So yeah, paying $70 or more for a PSU does not seem unreasonable in the least. With PSUs, you're paying more so for quality than you are for advertised performance or anything like that, so throw down the cash.

        • by mcelrath (8027)
          I totally agree. Now, how do you identify a good PSU? I mean, it's always been a popular game for PSU manufacturers to skimp on the internals (because no one ever sees it). Now we have $1000 PSU's. Are they actually any good? How do you tell? My recent experience with "gaming" hardware (which is where the expensive PSU's are) has taught me that it's all crap sold to overclocking suckers, who would never know that the failure was due to their PSU rather than their overclock. For years I used only serv
    • by brxndxn (461473)

      Wow, obviously you are a consumer. I cannot imagine anyone worth their pay in the business world replacing individual components in a computer. Usually, it is just tossed.. or handed back to the oem to get fixed..

      Second, when is the last time you had a processor fail?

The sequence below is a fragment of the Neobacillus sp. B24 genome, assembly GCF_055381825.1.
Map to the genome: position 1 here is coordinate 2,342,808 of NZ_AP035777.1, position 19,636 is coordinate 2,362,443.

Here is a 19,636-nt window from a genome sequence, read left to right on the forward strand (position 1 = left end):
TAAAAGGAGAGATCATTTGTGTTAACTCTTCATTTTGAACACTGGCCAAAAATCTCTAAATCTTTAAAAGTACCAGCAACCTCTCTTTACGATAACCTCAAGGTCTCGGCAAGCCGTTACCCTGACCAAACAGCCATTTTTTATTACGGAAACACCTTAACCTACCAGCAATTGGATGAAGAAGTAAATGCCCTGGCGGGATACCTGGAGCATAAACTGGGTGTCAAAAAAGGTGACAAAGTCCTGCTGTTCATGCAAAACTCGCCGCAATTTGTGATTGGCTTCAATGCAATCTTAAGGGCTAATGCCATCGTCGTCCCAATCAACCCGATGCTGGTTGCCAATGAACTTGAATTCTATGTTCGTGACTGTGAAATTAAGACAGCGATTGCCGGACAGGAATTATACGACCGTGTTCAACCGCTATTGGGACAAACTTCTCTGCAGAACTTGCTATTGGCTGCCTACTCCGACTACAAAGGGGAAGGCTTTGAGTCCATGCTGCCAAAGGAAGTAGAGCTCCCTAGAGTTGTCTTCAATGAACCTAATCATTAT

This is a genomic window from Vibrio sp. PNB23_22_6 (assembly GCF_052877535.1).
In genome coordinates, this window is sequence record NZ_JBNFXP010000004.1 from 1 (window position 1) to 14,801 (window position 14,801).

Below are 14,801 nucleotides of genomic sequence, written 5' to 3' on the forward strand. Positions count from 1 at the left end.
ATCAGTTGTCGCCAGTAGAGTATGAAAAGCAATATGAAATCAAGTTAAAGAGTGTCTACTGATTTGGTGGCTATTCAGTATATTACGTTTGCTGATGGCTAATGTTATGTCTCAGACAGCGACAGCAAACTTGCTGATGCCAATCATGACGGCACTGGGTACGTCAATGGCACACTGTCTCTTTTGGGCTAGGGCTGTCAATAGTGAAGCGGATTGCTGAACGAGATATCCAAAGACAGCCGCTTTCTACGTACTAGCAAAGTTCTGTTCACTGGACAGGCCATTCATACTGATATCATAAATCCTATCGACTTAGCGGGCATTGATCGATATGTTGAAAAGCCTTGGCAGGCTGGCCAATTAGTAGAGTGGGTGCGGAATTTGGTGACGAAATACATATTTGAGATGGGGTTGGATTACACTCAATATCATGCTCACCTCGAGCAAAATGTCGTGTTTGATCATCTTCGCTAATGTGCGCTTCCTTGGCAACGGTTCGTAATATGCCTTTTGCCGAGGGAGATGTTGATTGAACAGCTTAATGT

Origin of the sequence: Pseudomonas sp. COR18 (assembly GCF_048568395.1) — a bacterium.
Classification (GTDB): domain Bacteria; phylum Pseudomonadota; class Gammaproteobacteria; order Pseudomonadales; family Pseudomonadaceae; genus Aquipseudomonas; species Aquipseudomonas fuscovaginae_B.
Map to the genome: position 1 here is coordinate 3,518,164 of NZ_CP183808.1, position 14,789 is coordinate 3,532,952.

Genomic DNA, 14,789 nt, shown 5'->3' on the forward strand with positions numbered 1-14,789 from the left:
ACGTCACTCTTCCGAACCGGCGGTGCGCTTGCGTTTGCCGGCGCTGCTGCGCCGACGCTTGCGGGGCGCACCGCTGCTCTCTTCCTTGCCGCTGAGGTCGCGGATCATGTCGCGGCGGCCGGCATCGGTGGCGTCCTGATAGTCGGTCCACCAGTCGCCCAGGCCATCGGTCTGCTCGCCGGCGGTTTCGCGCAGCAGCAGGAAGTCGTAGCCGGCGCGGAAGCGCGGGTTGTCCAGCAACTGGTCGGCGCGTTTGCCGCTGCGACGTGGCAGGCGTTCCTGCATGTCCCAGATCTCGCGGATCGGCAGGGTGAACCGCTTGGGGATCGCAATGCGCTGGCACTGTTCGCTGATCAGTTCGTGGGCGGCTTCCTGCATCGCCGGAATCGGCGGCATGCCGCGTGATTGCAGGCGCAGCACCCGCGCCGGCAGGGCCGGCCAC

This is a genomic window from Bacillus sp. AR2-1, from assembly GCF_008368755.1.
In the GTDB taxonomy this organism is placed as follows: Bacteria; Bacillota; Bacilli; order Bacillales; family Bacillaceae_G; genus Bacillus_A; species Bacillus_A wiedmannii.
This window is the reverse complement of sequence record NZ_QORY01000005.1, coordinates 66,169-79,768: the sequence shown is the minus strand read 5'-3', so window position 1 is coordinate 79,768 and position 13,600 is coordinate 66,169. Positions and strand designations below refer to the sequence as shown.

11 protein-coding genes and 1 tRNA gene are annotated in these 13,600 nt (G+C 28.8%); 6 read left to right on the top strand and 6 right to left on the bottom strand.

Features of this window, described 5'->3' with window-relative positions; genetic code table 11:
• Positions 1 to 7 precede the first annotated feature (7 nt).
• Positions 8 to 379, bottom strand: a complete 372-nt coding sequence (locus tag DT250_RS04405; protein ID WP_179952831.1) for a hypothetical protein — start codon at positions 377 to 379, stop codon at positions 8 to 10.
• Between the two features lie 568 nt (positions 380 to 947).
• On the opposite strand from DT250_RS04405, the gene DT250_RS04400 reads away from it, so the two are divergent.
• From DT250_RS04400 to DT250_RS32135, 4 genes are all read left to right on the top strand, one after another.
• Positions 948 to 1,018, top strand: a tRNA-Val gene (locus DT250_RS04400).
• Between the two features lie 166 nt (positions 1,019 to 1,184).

• by MikeFM (12491)
      With that kind of fail rate you're probably seeing the reason not to be cheap and not to try to keep reusing old parts. In my experience the technology moves fast enough that every three years I want to replace my systems anyway and the only thing worth saving is the hard disk which can be dumped as yet-another-drive into your backup units RAID. I kept trying to save the last really expensive graphic card I purchased for my new systems until I realized that the new $25 cards were more powerful - not worth t
      • 1 year is definitely unusual for the life on a PC. My parents still have a nice Dell from 2001 (with the ram tripled from the original and an extra hard drive) which is working fine. The floppy drive on it died but nothing else has had a fault. But ignoring the anecdotes, the data shows that the average life is far more than one year. Here in the EU it is not legal to offer less than 2 years warranty so they need a decent survival rate just to stay in business.